Fall 2018 Honoree
- First woman vice presidential candidate on a major party ticket
- Three-term congresswoman
- First woman to chair Democratic Platform Committee
- Ambassador to United Nations Commission on Human Rights
- Champion of women’s economic and health rights
Geraldine Ferraro ’60 was a political dynamo, a fierce advocate for women’s rights, an accomplished prosecutor, an ambassador, and author whose meteoric rise from daughter of immigrants to vice presidential candidate demonstrated that the road to the White House is not limited to male travelers.
Ferraro was born in 1935 in Newburgh, New York. Her parents, Dominick and Antonetta, were Italian immigrants. Ferraro excelled in school from an early age, skipping grades six through eight, and she graduated early from high school, in 1952. She earned a scholarship to Marymount College in New York, where she earned a B.A. in English. She later attended evening classes at Fordham Law while teaching public grade school in Queens. She was one of two women in her class of 179, and received her law degree in 1960. Ferraro and John Zaccaro married on July 16, 1960, two days after she passed her bar exam. She kept her maiden name as a tribute to her mother.
In addition to raising three children, Ferraro performed legal work for her husband’s real estate business and did pro bono work for women in family court. In 1970, she was elected president of the Women’s Bar Association, at a time when the organization was battling to have a voice in the selection of judges. Ms. Ferraro helped establish a review process for candidates that didn’t consider gender a disqualifying factor. In 1974, Ms. Ferraro obtained her first of many government jobs when she was sworn in as an assistant district attorney. Three years later she was named the head of a new unit in the DA’s office: the Special Victims Bureau, where she investigated rape, crimes against the elderly, and spousal abuse. She quickly earned a reputation for her tenacity and talent in the courtroom.
Ferraro burst onto the congressional scene in 1978, when she won a three-way Democratic primary for her Queens district then defeated Republican assemblyman Alfred A. DelliBovi, on the strength of her law-and-order platform. Once in Congress, Ferraro fought tirelessly for women’s economic and individual rights. She sponsored the Economic Equity Act in 1981, leading to reforms to pension options for women, protections of rights of widows and divorcées, and measures to allow homemakers to save as much as their working spouses in individual retirement accounts. She also supported reproductive rights.
Ferraro also made her presence felt on Capitol Hill on a series of committees, each one pointing to her rising clout. She started on the Select Committee on Aging in 1979, a post she held until 1985, served on the Post Office and Civil Service Committee for the 96th and 97th Congresses (1979-1983), and joined the Public Works and Transportation Committee in 1981. In the latter role, she successfully lobbied for improved mass transit around LaGuardia Airport. In 1983, she attained a seat on the powerful Budget Committee. Her appointment as chairwoman of the 1984 Democratic Platform Committee marked her as a rising political star and served as a precursor to her ascent to the presidential ticket.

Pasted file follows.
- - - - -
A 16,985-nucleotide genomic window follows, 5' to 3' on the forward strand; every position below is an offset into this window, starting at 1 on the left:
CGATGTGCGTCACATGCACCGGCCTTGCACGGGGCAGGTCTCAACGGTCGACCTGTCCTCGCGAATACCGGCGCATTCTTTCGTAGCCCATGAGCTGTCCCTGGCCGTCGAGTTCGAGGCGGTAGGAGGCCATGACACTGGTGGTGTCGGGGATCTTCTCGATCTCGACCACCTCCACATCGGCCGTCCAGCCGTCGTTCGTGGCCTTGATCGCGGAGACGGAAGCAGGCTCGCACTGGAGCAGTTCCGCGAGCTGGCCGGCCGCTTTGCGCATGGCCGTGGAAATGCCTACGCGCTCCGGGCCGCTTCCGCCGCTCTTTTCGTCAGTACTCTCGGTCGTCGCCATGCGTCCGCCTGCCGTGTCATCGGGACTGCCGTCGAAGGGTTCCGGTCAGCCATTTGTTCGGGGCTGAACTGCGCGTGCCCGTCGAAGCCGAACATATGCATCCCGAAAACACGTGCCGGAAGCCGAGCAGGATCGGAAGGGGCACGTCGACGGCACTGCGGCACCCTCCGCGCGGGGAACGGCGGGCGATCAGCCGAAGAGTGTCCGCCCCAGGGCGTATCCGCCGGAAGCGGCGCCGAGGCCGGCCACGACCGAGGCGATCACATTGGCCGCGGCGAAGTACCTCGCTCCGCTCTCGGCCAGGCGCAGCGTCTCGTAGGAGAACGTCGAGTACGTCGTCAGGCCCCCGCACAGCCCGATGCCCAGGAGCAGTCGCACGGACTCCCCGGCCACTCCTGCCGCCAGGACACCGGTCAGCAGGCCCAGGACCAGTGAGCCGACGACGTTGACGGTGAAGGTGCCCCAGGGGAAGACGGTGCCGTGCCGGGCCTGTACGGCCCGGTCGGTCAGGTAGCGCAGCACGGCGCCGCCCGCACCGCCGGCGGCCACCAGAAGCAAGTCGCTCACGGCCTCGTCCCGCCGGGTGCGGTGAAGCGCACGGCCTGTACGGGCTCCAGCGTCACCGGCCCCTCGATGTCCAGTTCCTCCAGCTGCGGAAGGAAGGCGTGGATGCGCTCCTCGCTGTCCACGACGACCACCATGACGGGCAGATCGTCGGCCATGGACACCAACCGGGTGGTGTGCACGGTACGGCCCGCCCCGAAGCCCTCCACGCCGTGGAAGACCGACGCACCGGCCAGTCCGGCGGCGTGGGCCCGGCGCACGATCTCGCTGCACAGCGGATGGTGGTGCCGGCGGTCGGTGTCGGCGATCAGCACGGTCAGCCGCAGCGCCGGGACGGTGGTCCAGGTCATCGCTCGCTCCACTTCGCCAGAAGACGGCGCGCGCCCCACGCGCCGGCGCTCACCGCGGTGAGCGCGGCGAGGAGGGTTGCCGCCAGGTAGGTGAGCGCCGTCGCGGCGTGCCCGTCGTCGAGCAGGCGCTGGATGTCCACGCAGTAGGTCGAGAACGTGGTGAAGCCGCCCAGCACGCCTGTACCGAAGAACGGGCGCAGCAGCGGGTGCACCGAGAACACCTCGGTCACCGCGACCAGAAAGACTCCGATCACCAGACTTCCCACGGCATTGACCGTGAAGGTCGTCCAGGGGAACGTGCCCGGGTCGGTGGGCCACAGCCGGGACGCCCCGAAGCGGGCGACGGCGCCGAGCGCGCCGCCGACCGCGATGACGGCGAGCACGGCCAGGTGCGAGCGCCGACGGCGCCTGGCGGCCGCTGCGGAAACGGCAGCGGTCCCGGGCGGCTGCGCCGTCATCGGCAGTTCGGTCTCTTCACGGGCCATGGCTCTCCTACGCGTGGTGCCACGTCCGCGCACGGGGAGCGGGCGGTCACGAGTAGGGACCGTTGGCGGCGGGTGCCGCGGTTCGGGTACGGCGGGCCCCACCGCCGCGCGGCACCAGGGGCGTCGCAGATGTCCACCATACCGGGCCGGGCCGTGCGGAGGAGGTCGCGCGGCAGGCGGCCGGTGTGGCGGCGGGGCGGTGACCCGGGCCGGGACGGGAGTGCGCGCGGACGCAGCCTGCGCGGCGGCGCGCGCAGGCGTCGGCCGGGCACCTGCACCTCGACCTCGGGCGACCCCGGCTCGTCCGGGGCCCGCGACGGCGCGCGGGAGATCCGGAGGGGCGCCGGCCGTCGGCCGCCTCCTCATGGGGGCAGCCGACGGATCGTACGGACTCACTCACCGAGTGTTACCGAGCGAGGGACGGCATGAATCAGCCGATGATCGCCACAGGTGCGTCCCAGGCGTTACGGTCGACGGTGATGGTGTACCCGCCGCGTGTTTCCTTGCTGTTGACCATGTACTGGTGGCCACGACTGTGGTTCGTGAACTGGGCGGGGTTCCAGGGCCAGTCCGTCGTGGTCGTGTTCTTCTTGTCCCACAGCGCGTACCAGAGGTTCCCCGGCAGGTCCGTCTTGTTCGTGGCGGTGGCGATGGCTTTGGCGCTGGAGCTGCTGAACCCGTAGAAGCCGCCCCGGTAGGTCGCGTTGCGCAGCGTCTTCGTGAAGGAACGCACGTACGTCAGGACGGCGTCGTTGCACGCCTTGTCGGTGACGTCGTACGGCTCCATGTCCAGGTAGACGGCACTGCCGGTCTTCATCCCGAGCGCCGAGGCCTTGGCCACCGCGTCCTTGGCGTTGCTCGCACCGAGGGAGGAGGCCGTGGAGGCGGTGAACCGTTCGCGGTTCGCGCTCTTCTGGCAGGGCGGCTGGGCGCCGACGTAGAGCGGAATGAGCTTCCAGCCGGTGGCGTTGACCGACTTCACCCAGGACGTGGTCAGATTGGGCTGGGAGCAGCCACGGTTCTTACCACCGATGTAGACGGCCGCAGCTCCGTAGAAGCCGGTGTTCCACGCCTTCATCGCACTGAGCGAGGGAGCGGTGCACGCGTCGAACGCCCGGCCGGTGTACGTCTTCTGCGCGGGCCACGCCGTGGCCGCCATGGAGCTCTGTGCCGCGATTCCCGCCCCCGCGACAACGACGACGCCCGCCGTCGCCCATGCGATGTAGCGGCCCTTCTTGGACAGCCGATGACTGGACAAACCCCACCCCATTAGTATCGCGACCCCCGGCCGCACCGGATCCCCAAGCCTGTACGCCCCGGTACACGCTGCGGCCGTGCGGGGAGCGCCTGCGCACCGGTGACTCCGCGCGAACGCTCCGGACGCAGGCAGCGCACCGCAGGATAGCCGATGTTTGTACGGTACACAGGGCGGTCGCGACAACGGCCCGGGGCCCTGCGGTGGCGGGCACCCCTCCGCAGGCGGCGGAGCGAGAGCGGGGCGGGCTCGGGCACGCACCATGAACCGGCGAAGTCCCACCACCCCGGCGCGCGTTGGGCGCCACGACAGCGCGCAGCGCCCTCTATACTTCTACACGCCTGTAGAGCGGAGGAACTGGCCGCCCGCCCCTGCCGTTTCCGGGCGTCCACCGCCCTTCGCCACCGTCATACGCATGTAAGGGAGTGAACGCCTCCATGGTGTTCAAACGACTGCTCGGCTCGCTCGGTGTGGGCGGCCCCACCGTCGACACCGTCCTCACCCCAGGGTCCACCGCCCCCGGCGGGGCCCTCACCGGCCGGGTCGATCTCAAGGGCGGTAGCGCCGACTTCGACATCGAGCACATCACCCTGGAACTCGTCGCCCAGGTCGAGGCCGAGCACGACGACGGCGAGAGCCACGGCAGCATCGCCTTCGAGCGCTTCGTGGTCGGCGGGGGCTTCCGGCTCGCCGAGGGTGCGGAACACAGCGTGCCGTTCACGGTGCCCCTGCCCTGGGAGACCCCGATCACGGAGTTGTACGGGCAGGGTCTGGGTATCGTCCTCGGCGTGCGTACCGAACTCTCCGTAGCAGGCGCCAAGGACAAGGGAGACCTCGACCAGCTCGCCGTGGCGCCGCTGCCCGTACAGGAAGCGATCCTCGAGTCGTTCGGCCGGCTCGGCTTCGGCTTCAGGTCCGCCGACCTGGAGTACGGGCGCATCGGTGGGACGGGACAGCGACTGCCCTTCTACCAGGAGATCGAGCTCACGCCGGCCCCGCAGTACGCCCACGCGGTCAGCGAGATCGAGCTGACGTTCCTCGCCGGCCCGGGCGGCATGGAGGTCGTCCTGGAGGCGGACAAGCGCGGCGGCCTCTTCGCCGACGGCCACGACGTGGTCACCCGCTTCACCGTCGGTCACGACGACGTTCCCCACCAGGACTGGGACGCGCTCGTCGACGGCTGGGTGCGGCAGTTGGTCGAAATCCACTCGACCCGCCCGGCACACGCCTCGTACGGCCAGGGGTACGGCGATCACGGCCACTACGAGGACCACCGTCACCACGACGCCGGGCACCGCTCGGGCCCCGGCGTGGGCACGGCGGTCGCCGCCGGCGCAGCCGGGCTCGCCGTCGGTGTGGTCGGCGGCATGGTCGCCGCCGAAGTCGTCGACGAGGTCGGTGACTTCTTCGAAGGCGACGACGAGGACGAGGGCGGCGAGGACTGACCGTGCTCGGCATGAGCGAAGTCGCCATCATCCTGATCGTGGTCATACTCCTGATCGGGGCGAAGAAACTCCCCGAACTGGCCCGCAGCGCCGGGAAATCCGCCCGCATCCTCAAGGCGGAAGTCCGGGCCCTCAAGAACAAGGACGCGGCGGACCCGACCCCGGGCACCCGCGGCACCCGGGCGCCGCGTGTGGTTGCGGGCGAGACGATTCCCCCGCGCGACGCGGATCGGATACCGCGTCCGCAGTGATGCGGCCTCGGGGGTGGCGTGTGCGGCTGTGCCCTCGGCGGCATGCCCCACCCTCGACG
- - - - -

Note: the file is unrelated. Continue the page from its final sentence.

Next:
On July 11, 1984, Democratic Presidential nominee Walter Mondale called Ferraro to ask her to be his running mate. Eight days later, Ferraro accepted, becoming the first woman vice presidential candidate on a major party ticket. Later in 1988, she addressed her momentous time on the Mondale ticket in a letter to the New York Times. She said that women had written to her to share how she had inspired them to take on challenges. Schoolgirls told her that they needed her advice, that they hoped to be president someday. (Three decades later, Ferraro’s achievement remains too rare. In 2008, Alaska Governor Sarah Palin joined Ferraro as just the second woman to receive a major party vice presidential nomination when Republican presidential candidate John McCain selected her in his White House bid. In 2016, Democrat Hillary Clinton became the first woman presidential nominee for a major party.)
Ferraro returned to practicing law after the 1984 campaign, and later served as a fellow at the Harvard Institute of Politics from 1988 to 1992. In 1993, President Bill Clinton appointed her ambassador to the United Nations Human Rights Commission. She was also appointed vice chair of the U.S. Delegation to the Fourth World Conference on Women in Beijing. From 1996 to 1998, she co-hosted the CNN program Crossfire. She also wrote three books and numerous articles about her political experiences and worked as president of a global management consulting firm.
In 2007, Fordham honored Ferraro by hosting a ceremony introducing the Geraldine Ferraro rose. Sales of the hybrid tea rose funded studies and treatment of multiple myeloma, which Ferraro lived with for more than a decade before her death on March 26, 2011. The University planted the rose on the Lincoln Center campus.
“By choosing a woman to run for our nation’s second highest office, you send a powerful signal to all Americans. There are no doors we cannot unlock. We will place no limits on achievement. If we can do this, we can do anything.”
– Geraldine Ferraro ’60